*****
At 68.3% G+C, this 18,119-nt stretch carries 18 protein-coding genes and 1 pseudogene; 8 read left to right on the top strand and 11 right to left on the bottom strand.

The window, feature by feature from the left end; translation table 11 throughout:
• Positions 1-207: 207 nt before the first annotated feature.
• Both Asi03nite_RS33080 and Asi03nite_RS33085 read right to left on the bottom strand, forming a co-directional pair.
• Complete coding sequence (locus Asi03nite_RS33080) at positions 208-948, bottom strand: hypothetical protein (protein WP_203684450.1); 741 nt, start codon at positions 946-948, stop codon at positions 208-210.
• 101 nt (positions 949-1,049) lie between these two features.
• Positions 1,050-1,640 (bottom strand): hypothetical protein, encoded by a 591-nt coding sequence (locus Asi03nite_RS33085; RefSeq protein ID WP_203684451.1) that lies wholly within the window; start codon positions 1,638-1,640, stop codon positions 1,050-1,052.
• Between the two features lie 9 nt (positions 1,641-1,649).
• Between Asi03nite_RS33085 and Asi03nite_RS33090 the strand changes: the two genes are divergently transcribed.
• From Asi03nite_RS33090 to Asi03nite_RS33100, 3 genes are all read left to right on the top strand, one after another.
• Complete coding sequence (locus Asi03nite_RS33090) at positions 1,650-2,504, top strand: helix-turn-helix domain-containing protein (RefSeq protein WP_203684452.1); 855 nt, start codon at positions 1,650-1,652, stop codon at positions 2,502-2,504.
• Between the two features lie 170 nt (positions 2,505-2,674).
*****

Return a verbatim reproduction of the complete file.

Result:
At 68.3% G+C, this 18,119-nt stretch carries 18 protein-coding genes and 1 pseudogene; 8 read left to right on the top strand and 11 right to left on the bottom strand.

The window, feature by feature from the left end; translation table 11 throughout:
• Positions 1-207: 207 nt before the first annotated feature.
• Both Asi03nite_RS33080 and Asi03nite_RS33085 read right to left on the bottom strand, forming a co-directional pair.
• Complete coding sequence (locus Asi03nite_RS33080) at positions 208-948, bottom strand: hypothetical protein (protein WP_203684450.1); 741 nt, start codon at positions 946-948, stop codon at positions 208-210.
• 101 nt (positions 949-1,049) lie between these two features.
• Positions 1,050-1,640 (bottom strand): hypothetical protein, encoded by a 591-nt coding sequence (locus Asi03nite_RS33085; RefSeq protein ID WP_203684451.1) that lies wholly within the window; start codon positions 1,638-1,640, stop codon positions 1,050-1,052.
• Between the two features lie 9 nt (positions 1,641-1,649).
• Between Asi03nite_RS33085 and Asi03nite_RS33090 the strand changes: the two genes are divergently transcribed.
• From Asi03nite_RS33090 to Asi03nite_RS33100, 3 genes are all read left to right on the top strand, one after another.
• Complete coding sequence (locus Asi03nite_RS33090) at positions 1,650-2,504, top strand: helix-turn-helix domain-containing protein (RefSeq protein WP_203684452.1); 855 nt, start codon at positions 1,650-1,652, stop codon at positions 2,502-2,504.
• Between the two features lie 170 nt (positions 2,505-2,674).